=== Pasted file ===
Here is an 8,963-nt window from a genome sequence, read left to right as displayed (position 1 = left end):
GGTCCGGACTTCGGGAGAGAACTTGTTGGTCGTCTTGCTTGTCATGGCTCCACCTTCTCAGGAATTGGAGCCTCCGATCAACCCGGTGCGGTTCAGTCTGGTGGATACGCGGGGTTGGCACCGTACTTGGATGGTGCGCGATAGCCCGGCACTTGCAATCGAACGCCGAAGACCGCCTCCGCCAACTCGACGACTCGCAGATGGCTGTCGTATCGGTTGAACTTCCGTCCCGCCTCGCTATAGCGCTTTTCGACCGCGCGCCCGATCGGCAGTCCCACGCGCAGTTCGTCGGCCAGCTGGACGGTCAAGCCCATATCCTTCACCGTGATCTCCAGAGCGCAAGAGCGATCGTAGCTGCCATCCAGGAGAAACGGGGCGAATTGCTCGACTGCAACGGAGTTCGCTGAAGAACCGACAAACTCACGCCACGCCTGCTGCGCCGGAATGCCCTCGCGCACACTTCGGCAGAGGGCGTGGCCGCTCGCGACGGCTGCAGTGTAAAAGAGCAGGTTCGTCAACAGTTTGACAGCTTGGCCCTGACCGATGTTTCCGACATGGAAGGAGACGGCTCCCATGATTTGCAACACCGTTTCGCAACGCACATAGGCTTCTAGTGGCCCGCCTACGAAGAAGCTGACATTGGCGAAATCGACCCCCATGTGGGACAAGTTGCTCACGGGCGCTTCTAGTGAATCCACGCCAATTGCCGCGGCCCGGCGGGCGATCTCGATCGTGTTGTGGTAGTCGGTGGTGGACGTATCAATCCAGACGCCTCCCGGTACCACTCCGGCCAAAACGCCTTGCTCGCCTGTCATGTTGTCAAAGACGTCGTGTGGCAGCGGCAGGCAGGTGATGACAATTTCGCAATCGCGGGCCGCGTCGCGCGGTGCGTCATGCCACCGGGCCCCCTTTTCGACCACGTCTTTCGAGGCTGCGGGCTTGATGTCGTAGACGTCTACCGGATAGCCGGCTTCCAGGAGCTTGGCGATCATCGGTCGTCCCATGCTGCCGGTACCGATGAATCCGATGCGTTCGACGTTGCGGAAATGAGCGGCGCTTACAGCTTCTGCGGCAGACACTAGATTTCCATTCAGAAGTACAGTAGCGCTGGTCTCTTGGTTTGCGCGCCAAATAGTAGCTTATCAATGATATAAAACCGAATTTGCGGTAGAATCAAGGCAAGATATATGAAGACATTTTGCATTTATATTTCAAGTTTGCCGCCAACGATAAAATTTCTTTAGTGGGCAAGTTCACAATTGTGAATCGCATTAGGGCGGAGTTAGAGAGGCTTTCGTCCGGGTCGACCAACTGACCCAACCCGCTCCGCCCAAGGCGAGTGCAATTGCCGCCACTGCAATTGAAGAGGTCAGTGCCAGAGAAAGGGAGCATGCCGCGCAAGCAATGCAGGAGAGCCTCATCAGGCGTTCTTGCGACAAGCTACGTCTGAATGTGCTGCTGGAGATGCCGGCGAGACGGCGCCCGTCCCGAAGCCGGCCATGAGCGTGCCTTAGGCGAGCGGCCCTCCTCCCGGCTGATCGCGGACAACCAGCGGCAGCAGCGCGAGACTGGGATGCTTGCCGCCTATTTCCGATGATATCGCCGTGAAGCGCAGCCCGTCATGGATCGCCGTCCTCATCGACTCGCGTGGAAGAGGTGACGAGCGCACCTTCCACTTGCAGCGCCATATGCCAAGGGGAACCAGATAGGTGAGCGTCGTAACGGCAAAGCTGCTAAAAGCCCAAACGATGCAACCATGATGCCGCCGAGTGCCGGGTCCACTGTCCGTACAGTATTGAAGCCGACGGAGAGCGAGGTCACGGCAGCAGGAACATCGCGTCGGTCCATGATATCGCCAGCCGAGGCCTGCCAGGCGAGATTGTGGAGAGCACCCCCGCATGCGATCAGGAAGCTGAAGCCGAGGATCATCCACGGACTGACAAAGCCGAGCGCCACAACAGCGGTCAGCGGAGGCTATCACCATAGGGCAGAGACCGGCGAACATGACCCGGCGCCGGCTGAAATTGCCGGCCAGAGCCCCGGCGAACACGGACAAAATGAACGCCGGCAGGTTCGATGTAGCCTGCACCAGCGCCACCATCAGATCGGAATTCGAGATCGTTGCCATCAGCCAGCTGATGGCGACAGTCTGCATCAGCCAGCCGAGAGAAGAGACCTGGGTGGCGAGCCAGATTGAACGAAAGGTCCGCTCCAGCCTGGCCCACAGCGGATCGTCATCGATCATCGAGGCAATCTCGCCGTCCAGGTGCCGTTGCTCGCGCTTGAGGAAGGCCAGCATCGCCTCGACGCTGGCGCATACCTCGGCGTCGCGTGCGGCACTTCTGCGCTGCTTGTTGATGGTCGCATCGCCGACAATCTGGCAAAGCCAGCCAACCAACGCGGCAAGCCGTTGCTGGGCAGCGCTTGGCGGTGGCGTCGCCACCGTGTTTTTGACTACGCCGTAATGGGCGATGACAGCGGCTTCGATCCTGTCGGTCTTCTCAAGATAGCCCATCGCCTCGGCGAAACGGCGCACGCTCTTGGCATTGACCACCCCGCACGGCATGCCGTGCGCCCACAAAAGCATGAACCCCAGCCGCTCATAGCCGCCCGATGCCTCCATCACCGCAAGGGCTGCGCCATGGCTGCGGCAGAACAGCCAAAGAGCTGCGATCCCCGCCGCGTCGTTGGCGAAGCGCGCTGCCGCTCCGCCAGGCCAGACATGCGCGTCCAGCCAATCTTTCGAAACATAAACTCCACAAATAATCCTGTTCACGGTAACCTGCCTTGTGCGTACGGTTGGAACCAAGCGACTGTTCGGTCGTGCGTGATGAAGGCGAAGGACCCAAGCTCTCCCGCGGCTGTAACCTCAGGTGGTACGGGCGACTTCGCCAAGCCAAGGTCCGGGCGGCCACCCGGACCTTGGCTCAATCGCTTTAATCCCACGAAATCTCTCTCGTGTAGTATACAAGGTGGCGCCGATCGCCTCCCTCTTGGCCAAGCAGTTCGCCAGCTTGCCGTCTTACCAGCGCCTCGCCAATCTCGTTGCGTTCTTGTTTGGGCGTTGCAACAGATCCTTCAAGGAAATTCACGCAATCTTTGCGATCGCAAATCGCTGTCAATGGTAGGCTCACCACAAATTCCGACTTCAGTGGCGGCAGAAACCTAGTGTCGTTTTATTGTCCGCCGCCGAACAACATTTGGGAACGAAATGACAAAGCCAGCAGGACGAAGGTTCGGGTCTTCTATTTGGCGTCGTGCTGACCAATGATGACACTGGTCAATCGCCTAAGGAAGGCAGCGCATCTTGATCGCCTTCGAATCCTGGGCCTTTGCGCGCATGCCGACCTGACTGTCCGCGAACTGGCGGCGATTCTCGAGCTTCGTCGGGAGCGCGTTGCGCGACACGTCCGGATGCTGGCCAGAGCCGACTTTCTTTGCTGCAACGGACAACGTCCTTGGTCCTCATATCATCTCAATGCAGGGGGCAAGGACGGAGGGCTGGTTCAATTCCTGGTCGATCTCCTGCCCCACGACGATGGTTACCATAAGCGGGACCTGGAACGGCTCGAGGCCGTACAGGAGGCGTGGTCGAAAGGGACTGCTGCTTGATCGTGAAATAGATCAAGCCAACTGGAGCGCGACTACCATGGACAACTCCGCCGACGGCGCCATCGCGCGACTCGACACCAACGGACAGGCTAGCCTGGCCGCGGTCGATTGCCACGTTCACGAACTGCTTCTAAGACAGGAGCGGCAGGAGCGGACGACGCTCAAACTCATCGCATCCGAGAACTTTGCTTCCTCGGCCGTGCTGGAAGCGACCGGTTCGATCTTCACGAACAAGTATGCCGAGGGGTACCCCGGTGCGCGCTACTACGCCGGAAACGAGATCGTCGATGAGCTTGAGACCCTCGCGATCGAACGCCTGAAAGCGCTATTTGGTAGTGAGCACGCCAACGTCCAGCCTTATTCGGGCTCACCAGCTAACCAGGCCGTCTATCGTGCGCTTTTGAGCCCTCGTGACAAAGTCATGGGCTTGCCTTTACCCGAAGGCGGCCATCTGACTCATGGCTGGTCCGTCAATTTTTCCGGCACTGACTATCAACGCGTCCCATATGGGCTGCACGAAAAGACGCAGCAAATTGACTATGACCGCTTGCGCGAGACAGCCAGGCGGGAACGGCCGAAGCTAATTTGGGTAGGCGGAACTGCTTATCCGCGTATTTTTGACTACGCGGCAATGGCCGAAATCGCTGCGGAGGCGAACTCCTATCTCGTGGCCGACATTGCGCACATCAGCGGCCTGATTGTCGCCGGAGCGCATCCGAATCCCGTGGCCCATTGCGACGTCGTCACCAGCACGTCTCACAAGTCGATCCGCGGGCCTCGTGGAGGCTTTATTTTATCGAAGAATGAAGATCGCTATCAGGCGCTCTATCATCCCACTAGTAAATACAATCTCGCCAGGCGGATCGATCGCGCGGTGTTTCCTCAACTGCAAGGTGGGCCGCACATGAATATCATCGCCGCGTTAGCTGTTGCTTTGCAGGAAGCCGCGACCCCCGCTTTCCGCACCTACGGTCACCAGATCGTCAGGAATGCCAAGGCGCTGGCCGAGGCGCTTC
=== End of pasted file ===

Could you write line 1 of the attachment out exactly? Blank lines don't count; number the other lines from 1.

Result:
Here is an 8,963-nt window from a genome sequence, read left to right as displayed (position 1 = left end):